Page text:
The Ravens have several candidates for the active physically unable to perform list, including a handful of key players recuperating from injuries.

The candidates include $50 million cornerback Lardarius Webb (anterior cruciate ligament), Pro Bowl offensive guard Marshal Yanda (rotator cuff surgery), Pro Bowl defensive tackle Haloti Ngata (sprained knee), nose guard Terrence Cody (hip surgery), inside linebacker Jameel McClain (spinal cord contusion), outside linebacker Albert McClellan (shoulder labrum surgery), defensive lineman Kapron Lewis-Moore (anterior cruciate ligament) and offensive lineman Antoine McClain (foot surgery).


The Ravens haven't made those designations yet.

Here's a quick rundown on the players' respective statuses:

** Webb underwent surgery last October to repair his knee and has made steady progress to the point where he's ahead of schedule in his rehabilitation, according to sources.

The Ravens still may opt to ease Webb back into a full-go mode at practice and limit his activity initially at camp, per a source. He's expected to be able to practice without restrictions soon, though.

** Yanda had surgery this offseason and coach John Harbaugh said he's ahead of schedule.

"We expect him back by camp to some degree," Harbaugh said in June. "Marshal Yanda has done a great job with the rehab. He's right on schedule, probably ahead of schedule."

** Ngata had just begun running a few weeks prior to a full-team minicamp and mostly worked on the side doing conditioning work during offseason practices after spraining his knee during the Super Bowl.

Ngata isn't expected to be sidelined for long, if at all, during training camp.

** Cody told The Baltimore Sun recently that he didn't expect to be fully ready for the start of camp and will need time to get back to full strength. Cody faces a challenge for his starting job from rookie Brandon Williams, a 6-1, 335-pound Division II All-American from Missouri Southern.

** Jameel McClain is optimistic about his chances to play again after suffering a scary injury last December against the Washington Redskins that didn't require surgery.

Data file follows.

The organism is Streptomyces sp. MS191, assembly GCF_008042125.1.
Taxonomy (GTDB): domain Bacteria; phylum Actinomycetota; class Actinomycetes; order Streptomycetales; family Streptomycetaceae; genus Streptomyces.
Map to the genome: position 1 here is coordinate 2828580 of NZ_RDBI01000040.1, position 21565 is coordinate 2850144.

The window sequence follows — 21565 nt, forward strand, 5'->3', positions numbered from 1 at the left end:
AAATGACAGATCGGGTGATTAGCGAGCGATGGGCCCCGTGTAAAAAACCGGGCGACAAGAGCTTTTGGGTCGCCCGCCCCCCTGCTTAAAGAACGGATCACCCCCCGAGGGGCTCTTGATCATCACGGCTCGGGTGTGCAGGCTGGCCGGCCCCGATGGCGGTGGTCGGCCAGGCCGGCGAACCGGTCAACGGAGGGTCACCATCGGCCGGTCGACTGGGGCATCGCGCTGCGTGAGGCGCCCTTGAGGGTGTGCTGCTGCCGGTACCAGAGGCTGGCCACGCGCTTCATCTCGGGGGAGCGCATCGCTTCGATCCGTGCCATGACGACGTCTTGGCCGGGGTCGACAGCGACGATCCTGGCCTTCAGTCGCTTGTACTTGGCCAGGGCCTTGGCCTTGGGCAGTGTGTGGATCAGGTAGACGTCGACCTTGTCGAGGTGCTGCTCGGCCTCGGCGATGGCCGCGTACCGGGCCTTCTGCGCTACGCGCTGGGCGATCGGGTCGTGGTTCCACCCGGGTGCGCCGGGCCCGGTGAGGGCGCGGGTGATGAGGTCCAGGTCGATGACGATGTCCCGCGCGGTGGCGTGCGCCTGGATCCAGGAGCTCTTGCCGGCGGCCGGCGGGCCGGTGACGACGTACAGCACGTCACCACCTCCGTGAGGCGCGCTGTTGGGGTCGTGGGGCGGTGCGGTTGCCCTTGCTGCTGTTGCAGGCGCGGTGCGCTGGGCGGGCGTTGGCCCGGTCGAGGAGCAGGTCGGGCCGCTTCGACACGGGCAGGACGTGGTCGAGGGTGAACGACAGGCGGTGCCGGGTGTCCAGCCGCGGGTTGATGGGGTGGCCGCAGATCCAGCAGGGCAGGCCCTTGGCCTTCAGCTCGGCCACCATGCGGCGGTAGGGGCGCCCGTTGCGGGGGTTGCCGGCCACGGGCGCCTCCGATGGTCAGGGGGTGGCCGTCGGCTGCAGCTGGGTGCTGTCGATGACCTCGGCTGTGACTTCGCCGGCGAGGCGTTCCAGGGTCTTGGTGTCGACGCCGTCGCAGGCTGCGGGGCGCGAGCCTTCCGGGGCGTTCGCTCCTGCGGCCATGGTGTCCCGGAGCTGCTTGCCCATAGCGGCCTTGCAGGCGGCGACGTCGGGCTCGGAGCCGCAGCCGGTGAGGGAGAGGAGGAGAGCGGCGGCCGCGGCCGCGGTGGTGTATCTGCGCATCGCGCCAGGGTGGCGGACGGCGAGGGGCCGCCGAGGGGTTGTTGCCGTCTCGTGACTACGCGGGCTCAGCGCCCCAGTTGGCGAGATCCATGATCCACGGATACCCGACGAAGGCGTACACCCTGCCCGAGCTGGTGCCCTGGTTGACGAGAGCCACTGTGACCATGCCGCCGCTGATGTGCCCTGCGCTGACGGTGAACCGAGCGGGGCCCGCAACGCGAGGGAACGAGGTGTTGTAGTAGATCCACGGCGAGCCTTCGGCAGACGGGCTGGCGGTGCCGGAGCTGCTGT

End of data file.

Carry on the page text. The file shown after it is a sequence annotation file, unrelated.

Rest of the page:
At his football camp in July, McClain said that he felt great, but acknowledged it's in the doctors' hands.

McClain has no restrictions on his exercise regimen and hasn't felt any lingering effects from the injury in several months.

The Ravens' medical staff will have to make a decision gauging his readiness to resume contact drills and clear McClain before he can resume practicing again. He was limited to individual drills during the offseason.

** McClellan has been cleared by the doctor that performed his surgery, and the linebacker predicted he would be ready for the camp.


** This is likely the equivalent of a "medical redshirt" year for Lewis-Moore, a former Notre Dame standout who injured his knee against Alabama in the BCS national title game.

** Antoine McClain had foot surgery in May and was unable to practice at any offseason workouts. He said he thinks he'll be ready for camp.

** Under NFL rules, a player placed on the physically unable to perform list can be activated at any time. Once a player is activated from the list to practice, they can't go back on the list and they're ineligible to be placed on the reserve physically unable to perform list.

If a player finishes the preseason on the PUP list, they can be placed on the regular-season PUP list. Then, the player must sit out at least the first six games.

From there, NFL teams have a three-week window for the player to start practicing. After that, there's an additional three-week window to make a decision on whether to activate the player to the 53-man active roster.

The NFL also has a non-football injury for players unable to practice for reasons unrelated to football.

If a player fails the Ravens' mandatory conditioning test, they're often placed on this list briefly until they pass the series of timed interval runs with different times assigned for the various position groups.

Typically, a player who doesn't pass the test on the first try is able to do so on the second after some extra conditioning work with strength and conditioning coach Bob Rogucki.


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